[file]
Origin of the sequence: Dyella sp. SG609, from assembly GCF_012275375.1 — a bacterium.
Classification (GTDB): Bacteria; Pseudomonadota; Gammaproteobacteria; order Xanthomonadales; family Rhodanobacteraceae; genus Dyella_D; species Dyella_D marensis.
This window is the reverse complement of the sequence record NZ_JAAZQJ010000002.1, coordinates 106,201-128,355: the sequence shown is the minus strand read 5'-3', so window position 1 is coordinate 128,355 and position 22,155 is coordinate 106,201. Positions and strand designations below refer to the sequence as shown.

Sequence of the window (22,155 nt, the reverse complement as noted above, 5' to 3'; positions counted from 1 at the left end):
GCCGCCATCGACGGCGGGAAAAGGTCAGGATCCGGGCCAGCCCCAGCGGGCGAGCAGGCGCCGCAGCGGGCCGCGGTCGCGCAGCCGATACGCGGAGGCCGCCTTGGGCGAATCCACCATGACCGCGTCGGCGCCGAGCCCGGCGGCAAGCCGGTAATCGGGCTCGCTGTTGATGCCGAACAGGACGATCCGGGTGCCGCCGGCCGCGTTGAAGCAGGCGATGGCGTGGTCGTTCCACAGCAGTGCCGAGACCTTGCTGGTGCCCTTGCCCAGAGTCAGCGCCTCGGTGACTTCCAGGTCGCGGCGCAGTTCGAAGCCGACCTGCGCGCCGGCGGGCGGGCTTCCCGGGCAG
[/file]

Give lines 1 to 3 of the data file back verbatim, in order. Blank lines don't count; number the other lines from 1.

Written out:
Origin of the sequence: Dyella sp. SG609, from assembly GCF_012275375.1 — a bacterium.
Classification (GTDB): Bacteria; Pseudomonadota; Gammaproteobacteria; order Xanthomonadales; family Rhodanobacteraceae; genus Dyella_D; species Dyella_D marensis.
This window is the reverse complement of the sequence record NZ_JAAZQJ010000002.1, coordinates 106,201-128,355: the sequence shown is the minus strand read 5'-3', so window position 1 is coordinate 128,355 and position 22,155 is coordinate 106,201. Positions and strand designations below refer to the sequence as shown.